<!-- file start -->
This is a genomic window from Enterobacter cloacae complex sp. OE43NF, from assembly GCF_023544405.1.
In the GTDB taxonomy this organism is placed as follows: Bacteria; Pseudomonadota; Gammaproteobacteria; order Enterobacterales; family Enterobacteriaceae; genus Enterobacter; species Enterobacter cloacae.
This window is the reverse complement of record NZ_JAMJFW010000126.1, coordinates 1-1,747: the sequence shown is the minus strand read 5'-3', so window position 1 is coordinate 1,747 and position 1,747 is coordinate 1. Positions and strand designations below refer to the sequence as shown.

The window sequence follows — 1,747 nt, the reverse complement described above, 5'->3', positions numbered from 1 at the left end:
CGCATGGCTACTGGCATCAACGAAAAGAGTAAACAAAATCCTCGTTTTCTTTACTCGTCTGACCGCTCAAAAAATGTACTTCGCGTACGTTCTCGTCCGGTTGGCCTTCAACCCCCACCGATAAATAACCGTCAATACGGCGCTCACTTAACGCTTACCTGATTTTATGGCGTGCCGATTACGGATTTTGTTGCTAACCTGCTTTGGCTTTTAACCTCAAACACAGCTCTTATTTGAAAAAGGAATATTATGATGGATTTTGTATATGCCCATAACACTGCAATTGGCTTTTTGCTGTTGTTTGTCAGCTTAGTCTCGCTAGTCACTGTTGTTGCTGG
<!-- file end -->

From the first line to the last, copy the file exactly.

This is a genomic window from Enterobacter cloacae complex sp. OE43NF, from assembly GCF_023544405.1.
In the GTDB taxonomy this organism is placed as follows: Bacteria; Pseudomonadota; Gammaproteobacteria; order Enterobacterales; family Enterobacteriaceae; genus Enterobacter; species Enterobacter cloacae.
This window is the reverse complement of record NZ_JAMJFW010000126.1, coordinates 1-1,747: the sequence shown is the minus strand read 5'-3', so window position 1 is coordinate 1,747 and position 1,747 is coordinate 1. Positions and strand designations below refer to the sequence as shown.

The window sequence follows — 1,747 nt, the reverse complement described above, 5'->3', positions numbered from 1 at the left end:
CGCATGGCTACTGGCATCAACGAAAAGAGTAAACAAAATCCTCGTTTTCTTTACTCGTCTGACCGCTCAAAAAATGTACTTCGCGTACGTTCTCGTCCGGTTGGCCTTCAACCCCCACCGATAAATAACCGTCAATACGGCGCTCACTTAACGCTTACCTGATTTTATGGCGTGCCGATTACGGATTTTGTTGCTAACCTGCTTTGGCTTTTAACCTCAAACACAGCTCTTATTTGAAAAAGGAATATTATGATGGATTTTGTATATGCCCATAACACTGCAATTGGCTTTTTGCTGTTGTTTGTCAGCTTAGTCTCGCTAGTCACTGTTGTTGCTGG